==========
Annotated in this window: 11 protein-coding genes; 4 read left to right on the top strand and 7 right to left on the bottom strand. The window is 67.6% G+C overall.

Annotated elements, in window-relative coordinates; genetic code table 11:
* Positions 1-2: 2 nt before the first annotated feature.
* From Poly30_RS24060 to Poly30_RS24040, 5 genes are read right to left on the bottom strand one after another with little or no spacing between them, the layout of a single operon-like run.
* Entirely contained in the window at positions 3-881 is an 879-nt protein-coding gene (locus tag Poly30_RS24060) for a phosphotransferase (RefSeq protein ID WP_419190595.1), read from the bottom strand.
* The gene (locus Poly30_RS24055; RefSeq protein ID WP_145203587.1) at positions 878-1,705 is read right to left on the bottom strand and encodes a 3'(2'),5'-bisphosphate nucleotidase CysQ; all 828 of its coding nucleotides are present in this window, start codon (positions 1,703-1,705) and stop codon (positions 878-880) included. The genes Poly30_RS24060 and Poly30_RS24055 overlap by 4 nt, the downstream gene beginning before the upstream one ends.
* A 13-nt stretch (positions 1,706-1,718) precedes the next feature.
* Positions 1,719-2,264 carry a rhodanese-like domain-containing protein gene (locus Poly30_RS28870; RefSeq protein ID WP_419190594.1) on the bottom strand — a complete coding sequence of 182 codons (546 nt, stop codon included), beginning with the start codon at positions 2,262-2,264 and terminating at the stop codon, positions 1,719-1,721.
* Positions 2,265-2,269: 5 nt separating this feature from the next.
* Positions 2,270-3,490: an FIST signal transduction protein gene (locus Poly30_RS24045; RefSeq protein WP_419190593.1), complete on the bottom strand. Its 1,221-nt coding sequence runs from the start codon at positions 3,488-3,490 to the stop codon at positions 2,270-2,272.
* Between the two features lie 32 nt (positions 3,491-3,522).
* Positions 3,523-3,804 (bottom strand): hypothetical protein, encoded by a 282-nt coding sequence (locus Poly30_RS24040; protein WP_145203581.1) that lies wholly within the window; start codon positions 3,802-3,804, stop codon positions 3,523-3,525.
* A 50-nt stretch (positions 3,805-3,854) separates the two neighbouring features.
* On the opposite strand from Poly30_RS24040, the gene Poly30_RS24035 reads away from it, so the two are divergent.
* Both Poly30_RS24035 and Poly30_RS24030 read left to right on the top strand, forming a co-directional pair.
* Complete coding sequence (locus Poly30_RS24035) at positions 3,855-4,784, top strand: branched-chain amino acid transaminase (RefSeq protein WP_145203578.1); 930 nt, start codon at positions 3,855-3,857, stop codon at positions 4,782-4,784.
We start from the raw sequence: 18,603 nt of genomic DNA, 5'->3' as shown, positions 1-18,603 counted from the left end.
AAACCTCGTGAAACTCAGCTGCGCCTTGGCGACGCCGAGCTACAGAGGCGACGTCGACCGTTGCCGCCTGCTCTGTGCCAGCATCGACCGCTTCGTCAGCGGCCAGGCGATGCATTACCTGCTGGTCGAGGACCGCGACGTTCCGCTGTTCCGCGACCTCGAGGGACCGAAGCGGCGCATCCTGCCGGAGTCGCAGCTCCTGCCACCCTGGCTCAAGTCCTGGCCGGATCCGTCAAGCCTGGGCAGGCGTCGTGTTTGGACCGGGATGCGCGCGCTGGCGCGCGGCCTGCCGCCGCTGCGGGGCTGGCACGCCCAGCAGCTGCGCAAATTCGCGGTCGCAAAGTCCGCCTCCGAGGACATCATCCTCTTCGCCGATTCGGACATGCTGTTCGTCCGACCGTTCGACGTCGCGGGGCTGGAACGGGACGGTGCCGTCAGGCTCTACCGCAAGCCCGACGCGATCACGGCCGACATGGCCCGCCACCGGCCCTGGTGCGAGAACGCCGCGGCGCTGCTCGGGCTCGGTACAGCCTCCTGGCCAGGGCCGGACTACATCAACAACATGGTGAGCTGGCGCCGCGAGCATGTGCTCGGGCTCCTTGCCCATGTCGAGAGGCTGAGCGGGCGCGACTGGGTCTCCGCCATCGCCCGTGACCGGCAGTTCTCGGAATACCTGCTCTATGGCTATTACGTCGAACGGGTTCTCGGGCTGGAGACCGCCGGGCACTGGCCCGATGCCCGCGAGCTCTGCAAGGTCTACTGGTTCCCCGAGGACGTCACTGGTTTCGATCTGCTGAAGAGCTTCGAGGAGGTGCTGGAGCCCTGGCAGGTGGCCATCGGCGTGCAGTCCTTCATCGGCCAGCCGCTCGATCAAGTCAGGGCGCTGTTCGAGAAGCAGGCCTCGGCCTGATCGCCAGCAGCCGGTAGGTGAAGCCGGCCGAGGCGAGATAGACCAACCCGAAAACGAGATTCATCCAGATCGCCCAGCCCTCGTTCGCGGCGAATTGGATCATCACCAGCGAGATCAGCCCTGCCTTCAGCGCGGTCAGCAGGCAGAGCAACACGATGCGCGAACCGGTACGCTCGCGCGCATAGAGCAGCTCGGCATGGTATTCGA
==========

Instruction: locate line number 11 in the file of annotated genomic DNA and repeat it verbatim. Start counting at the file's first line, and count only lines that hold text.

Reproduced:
* Between the two features lie 32 nt (positions 3,491-3,522).